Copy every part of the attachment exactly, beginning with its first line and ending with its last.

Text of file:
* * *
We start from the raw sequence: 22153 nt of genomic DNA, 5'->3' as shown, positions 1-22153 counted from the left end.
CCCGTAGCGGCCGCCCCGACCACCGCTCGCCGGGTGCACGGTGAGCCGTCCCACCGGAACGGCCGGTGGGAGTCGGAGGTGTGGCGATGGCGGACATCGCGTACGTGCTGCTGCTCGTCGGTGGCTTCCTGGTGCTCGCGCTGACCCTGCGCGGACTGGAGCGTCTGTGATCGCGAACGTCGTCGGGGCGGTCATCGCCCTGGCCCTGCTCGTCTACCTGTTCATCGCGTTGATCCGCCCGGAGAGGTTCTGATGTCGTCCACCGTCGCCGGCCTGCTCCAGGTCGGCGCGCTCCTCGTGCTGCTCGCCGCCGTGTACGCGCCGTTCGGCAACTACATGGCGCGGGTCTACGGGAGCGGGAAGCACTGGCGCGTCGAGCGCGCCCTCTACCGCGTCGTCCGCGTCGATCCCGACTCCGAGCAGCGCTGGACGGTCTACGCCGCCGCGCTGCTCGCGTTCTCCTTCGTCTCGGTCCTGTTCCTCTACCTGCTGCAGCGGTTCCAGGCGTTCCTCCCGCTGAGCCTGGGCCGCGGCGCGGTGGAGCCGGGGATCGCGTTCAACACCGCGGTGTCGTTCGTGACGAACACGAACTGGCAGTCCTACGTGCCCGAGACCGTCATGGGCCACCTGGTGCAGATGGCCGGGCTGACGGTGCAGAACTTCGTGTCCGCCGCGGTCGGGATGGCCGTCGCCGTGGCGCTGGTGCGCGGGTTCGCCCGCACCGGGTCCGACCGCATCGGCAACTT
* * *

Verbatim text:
We start from the raw sequence: 22153 nt of genomic DNA, 5'->3' as shown, positions 1-22153 counted from the left end.
CCCGTAGCGGCCGCCCCGACCACCGCTCGCCGGGTGCACGGTGAGCCGTCCCACCGGAACGGCCGGTGGGAGTCGGAGGTGTGGCGATGGCGGACATCGCGTACGTGCTGCTGCTCGTCGGTGGCTTCCTGGTGCTCGCGCTGACCCTGCGCGGACTGGAGCGTCTGTGATCGCGAACGTCGTCGGGGCGGTCATCGCCCTGGCCCTGCTCGTCTACCTGTTCATCGCGTTGATCCGCCCGGAGAGGTTCTGATGTCGTCCACCGTCGCCGGCCTGCTCCAGGTCGGCGCGCTCCTCGTGCTGCTCGCCGCCGTGTACGCGCCGTTCGGCAACTACATGGCGCGGGTCTACGGGAGCGGGAAGCACTGGCGCGTCGAGCGCGCCCTCTACCGCGTCGTCCGCGTCGATCCCGACTCCGAGCAGCGCTGGACGGTCTACGCCGCCGCGCTGCTCGCGTTCTCCTTCGTCTCGGTCCTGTTCCTCTACCTGCTGCAGCGGTTCCAGGCGTTCCTCCCGCTGAGCCTGGGCCGCGGCGCGGTGGAGCCGGGGATCGCGTTCAACACCGCGGTGTCGTTCGTGACGAACACGAACTGGCAGTCCTACGTGCCCGAGACCGTCATGGGCCACCTGGTGCAGATGGCCGGGCTGACGGTGCAGAACTTCGTGTCCGCCGCGGTCGGGATGGCCGTCGCCGTGGCGCTGGTGCGCGGGTTCGCCCGCACCGGGTCCGACCGCATCGGCAACTT